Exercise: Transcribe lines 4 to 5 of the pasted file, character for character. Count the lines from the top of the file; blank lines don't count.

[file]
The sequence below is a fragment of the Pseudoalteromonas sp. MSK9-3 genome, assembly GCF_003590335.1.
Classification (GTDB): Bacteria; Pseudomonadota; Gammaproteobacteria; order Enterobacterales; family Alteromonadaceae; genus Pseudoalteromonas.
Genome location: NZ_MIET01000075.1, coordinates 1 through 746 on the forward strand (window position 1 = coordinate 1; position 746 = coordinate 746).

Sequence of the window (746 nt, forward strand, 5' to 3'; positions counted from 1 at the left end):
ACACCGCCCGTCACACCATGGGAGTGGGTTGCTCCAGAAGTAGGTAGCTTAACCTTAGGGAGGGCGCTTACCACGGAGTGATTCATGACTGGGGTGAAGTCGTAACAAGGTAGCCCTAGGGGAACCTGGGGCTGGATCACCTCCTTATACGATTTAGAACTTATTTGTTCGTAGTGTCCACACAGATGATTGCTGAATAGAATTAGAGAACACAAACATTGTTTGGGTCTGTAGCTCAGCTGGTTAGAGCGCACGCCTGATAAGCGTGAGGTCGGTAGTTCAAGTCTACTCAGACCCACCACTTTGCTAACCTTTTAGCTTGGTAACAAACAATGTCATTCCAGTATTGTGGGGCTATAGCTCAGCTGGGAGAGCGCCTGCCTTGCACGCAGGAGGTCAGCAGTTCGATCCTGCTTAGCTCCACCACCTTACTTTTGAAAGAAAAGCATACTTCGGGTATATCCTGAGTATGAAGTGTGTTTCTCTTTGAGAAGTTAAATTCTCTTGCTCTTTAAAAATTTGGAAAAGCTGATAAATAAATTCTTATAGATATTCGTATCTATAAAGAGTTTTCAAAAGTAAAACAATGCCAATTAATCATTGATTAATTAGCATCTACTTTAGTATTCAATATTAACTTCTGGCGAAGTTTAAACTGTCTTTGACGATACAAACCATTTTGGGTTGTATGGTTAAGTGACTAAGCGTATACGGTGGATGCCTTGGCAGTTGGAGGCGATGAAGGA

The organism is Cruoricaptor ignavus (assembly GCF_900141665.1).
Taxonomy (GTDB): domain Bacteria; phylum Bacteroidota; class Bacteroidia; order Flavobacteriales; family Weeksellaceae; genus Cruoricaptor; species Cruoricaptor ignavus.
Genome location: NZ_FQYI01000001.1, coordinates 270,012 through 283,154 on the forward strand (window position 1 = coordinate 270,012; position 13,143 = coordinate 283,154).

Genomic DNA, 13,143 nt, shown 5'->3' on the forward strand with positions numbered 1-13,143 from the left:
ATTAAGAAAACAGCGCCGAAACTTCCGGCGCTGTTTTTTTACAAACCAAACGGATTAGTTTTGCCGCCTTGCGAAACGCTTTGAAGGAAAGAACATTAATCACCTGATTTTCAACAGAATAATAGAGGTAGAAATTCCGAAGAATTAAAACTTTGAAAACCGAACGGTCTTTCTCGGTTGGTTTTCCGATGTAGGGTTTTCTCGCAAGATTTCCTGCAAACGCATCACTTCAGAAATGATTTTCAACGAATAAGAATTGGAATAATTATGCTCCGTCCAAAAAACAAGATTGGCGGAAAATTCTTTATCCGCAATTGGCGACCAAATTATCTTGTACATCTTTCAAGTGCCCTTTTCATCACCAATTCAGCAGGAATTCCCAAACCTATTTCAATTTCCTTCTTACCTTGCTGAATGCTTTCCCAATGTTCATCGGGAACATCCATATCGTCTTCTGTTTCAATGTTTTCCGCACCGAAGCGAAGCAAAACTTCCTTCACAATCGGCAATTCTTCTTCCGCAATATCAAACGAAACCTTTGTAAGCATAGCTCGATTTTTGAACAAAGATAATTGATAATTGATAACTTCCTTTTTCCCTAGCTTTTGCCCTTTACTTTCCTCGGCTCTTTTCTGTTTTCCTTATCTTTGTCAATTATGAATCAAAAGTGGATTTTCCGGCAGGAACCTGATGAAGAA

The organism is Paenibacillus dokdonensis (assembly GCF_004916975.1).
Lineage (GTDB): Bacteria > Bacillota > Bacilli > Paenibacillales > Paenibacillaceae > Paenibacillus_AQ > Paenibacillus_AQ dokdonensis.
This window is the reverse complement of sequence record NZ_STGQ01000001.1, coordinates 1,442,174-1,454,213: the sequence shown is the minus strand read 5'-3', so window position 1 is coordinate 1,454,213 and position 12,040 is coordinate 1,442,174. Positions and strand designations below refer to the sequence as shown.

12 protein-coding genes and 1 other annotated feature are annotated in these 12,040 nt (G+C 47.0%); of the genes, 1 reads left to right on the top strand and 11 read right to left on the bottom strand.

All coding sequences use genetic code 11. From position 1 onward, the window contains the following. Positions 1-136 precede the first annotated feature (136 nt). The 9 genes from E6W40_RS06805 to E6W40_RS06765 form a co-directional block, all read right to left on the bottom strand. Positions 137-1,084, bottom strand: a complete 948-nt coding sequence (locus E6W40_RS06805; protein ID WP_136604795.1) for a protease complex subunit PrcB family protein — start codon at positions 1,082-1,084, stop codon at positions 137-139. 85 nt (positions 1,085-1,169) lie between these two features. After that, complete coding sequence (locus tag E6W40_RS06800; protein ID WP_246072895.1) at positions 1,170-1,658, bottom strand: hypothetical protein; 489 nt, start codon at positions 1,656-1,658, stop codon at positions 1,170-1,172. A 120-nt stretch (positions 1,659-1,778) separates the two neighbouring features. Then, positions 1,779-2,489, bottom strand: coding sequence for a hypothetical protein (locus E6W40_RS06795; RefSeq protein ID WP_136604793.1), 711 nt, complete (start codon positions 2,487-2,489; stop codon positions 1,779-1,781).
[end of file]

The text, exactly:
Sequence of the window (746 nt, forward strand, 5' to 3'; positions counted from 1 at the left end):
ACACCGCCCGTCACACCATGGGAGTGGGTTGCTCCAGAAGTAGGTAGCTTAACCTTAGGGAGGGCGCTTACCACGGAGTGATTCATGACTGGGGTGAAGTCGTAACAAGGTAGCCCTAGGGGAACCTGGGGCTGGATCACCTCCTTATACGATTTAGAACTTATTTGTTCGTAGTGTCCACACAGATGATTGCTGAATAGAATTAGAGAACACAAACATTGTTTGGGTCTGTAGCTCAGCTGGTTAGAGCGCACGCCTGATAAGCGTGAGGTCGGTAGTTCAAGTCTACTCAGACCCACCACTTTGCTAACCTTTTAGCTTGGTAACAAACAATGTCATTCCAGTATTGTGGGGCTATAGCTCAGCTGGGAGAGCGCCTGCCTTGCACGCAGGAGGTCAGCAGTTCGATCCTGCTTAGCTCCACCACCTTACTTTTGAAAGAAAAGCATACTTCGGGTATATCCTGAGTATGAAGTGTGTTTCTCTTTGAGAAGTTAAATTCTCTTGCTCTTTAAAAATTTGGAAAAGCTGATAAATAAATTCTTATAGATATTCGTATCTATAAAGAGTTTTCAAAAGTAAAACAATGCCAATTAATCATTGATTAATTAGCATCTACTTTAGTATTCAATATTAACTTCTGGCGAAGTTTAAACTGTCTTTGACGATACAAACCATTTTGGGTTGTATGGTTAAGTGACTAAGCGTATACGGTGGATGCCTTGGCAGTTGGAGGCGATGAAGGA